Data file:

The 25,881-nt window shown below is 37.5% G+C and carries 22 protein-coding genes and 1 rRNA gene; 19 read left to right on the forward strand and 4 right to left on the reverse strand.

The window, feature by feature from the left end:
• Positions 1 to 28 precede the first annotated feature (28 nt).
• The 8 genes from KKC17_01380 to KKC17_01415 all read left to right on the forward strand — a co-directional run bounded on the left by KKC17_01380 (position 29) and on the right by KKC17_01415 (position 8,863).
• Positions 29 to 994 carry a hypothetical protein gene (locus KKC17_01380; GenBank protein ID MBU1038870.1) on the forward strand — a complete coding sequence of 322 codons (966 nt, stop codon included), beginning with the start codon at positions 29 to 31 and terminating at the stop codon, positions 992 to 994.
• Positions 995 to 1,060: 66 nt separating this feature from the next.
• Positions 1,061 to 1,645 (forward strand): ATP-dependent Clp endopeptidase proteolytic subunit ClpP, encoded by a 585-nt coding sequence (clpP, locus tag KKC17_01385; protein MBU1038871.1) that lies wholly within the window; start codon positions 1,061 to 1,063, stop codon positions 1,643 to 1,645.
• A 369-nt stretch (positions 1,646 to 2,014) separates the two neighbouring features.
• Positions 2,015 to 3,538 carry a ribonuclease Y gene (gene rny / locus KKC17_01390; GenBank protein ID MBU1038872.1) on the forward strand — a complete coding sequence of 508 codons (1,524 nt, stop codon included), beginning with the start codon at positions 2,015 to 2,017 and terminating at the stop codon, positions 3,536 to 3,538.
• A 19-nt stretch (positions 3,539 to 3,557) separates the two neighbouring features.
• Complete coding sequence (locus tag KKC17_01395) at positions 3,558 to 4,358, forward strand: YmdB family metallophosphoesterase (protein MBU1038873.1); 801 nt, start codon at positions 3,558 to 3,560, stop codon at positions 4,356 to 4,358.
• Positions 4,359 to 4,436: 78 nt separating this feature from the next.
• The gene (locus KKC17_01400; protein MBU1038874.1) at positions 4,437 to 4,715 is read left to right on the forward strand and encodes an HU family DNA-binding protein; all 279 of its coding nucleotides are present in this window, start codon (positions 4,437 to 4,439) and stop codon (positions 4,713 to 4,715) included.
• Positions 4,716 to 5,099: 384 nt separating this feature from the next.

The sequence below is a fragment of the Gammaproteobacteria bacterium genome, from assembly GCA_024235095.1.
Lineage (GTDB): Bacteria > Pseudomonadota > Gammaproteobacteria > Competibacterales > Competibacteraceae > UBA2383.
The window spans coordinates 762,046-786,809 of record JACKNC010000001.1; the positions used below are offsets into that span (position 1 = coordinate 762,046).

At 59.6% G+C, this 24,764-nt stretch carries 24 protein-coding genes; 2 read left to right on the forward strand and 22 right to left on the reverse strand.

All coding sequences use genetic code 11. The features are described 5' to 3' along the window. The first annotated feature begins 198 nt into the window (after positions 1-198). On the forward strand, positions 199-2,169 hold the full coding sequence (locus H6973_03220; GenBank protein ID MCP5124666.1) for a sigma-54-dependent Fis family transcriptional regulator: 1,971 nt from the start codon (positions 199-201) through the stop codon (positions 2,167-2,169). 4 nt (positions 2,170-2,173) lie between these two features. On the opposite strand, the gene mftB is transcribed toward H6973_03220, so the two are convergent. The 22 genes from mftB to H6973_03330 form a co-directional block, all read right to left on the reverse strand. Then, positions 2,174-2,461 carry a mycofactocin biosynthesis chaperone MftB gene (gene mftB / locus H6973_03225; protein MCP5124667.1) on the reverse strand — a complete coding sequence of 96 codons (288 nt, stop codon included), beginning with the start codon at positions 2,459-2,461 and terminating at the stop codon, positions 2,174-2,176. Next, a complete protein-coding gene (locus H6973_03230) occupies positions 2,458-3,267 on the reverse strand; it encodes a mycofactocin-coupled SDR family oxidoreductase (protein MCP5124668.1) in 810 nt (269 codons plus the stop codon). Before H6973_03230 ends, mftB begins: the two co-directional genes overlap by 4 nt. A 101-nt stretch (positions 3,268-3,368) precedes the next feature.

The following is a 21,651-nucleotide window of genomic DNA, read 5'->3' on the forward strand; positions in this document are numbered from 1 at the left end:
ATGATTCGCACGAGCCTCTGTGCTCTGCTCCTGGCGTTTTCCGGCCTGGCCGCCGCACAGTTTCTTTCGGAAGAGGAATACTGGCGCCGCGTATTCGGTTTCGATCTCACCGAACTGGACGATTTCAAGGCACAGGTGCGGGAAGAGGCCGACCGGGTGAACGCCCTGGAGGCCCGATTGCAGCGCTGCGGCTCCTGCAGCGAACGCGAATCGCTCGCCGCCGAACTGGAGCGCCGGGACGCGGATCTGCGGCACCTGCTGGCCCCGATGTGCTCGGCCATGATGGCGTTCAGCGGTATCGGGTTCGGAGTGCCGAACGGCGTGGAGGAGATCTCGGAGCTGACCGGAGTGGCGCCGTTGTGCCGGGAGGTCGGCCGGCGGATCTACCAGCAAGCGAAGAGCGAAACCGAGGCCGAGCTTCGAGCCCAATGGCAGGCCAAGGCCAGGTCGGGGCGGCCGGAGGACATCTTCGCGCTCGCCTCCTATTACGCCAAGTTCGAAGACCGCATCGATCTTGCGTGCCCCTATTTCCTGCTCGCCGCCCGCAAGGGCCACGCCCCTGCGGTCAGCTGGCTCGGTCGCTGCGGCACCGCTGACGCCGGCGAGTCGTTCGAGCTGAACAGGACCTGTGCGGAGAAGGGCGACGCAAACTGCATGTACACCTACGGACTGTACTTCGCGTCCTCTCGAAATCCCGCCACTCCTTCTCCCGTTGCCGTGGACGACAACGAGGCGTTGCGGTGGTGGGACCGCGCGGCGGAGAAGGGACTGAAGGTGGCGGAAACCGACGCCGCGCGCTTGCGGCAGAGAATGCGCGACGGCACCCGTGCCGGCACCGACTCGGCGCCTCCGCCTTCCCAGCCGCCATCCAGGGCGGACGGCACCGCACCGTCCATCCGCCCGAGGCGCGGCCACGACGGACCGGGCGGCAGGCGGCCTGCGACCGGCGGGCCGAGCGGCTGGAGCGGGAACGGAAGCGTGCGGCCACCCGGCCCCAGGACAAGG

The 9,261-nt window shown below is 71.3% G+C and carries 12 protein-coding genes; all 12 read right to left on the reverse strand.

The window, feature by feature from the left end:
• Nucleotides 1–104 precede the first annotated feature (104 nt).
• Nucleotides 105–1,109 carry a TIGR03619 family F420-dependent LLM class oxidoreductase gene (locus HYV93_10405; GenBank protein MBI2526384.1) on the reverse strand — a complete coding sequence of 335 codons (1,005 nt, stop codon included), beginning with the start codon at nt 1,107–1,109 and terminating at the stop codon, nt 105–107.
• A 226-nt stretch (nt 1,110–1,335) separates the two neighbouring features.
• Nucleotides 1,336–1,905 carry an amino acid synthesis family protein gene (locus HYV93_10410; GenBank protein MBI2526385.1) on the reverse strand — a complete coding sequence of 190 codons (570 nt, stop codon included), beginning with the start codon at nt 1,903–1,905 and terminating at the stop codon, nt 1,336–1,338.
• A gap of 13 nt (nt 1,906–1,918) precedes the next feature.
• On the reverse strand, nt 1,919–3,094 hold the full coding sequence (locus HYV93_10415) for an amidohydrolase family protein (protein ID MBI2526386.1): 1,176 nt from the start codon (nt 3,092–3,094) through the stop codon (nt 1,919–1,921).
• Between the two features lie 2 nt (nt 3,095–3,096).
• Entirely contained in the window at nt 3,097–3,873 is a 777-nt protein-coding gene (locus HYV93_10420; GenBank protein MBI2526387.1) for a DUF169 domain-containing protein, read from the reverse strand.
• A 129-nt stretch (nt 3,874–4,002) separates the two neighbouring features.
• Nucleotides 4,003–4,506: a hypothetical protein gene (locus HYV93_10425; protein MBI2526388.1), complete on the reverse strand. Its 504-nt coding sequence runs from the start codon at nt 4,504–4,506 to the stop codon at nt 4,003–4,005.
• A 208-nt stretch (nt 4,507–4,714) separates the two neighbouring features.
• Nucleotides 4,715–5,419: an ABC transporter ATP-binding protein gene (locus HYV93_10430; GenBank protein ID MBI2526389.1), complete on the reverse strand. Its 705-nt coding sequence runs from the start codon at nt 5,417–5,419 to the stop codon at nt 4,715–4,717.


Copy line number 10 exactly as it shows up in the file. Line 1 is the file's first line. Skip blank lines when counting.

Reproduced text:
• A 19-nt stretch (positions 3,539 to 3,557) separates the two neighbouring features.